When is bad debts expense recorded when using the direct write-off method?
Under the direct write-off method, bad debt expenses are recorded in respect of receivable when it is expected that it will never get collected.
Accounts receivables refer to the amount for which sales are made, but payment is still pending from the customer.
When the business entity uses the direct write-off method, it will record the bad debts expenses when they expect that the amount due from the customer’s end will never get collected.
On June 1, 2018, Best Performance Cell Phones sold $21,000 of merchandise to Anthony Trucking Company on account. Anthony fell on hard times and on July 15 paid only $5,000 of the account receivable. After repeated attempts to collect, Best Performance finally wrote off its accounts receivable from Anthony on September 5. Six months later, on March 5, 2019, Best Performance received Anthony’s check for $16,000 with a note apologizing for the late payment.
1. Journalize the transactions for Best Performance Cell Phones using the direct write-off method. Ignore Cost of Goods Sold.
2. What are some limitations that Best Performance will encounter when using the direct write-off method?
Applying the direct write-off method to account for uncollectibles
Shawna Valley is an attorney in Los Angeles. Valley uses the direct write-off method to account for uncollectible receivables.
At April 30, 2018, Valley’s accounts receivable totaled $19,000. During May, she earned revenue of $22,000 on account and collected $15,000 on account. She also wrote off uncollectible receivables of $1,100 on May 31, 2018.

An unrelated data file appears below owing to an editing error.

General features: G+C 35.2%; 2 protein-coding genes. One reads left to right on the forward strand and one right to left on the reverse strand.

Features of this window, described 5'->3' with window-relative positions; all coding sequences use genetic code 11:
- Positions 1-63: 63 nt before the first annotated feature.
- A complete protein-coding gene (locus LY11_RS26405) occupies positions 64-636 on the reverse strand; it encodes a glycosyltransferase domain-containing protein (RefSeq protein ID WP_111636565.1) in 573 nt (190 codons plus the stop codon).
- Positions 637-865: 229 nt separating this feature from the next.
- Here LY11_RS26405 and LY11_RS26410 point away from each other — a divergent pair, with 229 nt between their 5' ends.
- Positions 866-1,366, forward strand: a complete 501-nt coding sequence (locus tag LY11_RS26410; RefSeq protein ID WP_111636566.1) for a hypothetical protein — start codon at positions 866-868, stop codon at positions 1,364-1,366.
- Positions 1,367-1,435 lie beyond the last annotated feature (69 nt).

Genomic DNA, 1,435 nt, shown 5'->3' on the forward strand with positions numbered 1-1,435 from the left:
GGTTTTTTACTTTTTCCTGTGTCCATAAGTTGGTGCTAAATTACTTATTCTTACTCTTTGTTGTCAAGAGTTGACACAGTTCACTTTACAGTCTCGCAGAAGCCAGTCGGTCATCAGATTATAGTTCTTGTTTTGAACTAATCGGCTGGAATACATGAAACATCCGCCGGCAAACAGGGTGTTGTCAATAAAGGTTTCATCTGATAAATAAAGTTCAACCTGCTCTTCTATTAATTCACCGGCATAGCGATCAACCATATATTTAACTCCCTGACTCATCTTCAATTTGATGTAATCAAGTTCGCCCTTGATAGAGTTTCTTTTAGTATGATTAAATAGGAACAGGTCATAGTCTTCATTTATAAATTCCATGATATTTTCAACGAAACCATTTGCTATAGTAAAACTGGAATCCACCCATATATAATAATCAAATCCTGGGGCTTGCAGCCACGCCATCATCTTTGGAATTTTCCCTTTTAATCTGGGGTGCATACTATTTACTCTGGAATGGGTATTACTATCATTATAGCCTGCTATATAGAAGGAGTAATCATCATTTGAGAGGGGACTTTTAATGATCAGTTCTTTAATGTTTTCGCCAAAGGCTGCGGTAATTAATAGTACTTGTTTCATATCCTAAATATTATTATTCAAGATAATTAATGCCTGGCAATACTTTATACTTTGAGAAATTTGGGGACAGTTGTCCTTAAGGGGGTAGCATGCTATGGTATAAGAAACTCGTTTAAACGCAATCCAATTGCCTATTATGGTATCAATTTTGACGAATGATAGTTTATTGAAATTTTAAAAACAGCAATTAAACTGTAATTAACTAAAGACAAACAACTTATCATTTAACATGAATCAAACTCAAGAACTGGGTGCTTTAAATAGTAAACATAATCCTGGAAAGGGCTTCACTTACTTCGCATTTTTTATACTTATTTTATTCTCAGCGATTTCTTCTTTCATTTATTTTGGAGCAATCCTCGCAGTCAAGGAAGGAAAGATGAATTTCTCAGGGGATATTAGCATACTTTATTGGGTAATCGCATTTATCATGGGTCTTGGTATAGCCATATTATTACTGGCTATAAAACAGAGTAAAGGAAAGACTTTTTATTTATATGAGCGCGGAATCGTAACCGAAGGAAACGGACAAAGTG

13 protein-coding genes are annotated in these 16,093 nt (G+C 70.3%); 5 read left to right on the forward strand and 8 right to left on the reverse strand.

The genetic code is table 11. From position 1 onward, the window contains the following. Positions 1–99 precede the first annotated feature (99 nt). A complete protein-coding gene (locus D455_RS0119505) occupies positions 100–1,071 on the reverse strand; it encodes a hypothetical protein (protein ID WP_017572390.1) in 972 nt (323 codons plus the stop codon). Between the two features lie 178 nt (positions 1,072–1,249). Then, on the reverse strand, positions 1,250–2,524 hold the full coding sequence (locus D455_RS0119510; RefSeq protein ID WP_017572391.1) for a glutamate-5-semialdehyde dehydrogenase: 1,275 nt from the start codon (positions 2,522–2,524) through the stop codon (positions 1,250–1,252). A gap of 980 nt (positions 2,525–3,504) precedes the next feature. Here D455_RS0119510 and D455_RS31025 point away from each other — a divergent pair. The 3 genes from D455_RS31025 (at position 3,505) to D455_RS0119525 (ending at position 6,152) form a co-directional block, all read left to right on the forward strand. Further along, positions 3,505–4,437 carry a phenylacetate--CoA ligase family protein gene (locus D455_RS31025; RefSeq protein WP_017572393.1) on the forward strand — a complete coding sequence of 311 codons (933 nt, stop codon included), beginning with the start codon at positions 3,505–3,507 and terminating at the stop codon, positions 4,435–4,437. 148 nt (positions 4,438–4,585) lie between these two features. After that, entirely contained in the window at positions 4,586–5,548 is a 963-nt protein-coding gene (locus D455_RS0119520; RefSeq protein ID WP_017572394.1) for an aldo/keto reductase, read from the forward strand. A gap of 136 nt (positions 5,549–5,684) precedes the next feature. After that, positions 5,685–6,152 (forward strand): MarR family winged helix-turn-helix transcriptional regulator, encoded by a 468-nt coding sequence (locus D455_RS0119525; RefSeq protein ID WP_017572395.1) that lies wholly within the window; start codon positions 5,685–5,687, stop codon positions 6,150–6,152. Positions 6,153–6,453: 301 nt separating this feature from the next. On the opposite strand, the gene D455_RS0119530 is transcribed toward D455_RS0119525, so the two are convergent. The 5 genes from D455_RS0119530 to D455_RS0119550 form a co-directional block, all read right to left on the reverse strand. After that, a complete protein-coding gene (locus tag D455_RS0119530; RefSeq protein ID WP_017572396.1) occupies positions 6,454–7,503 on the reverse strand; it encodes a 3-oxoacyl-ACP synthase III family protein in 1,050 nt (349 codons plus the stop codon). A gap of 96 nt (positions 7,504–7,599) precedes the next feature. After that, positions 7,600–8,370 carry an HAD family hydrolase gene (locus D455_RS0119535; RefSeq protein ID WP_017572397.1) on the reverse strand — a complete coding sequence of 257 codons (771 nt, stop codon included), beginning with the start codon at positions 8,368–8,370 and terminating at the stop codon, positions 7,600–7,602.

1. Use the direct write-off method to journalize Valley’s write-off of the uncollectible receivables.
2. What is Valley’s balance of Accounts Receivable at May 31, 2018?
Unique Media Sign Incorporated sells on account. Recently, Unique reported the following figures:
Net Credit Sales
Net Receivables at end of year
1. Compute Unique’s days’ sales in receivables for 2018. (Round to the nearest day.)
2. Suppose Unique’s normal credit terms for a sale on account are 2/10, net 30. How well does Unique’s collection period compare to the company’s credit terms? Is this good or bad for Unique?
Question: On December 1, Kyle Corporation accepted a 60-day, 9%, $12,000 note receivable from J. Michael in exchange for his account receivable.
1. Journalize the transaction on December 1.
2. Journalize the adjusting entry needed on December 31 to accrue interest revenue. Round to the nearest dollar.
3. Journalize the collection of the principal and interest at maturity. Specify the date. Round to the nearest dollar.
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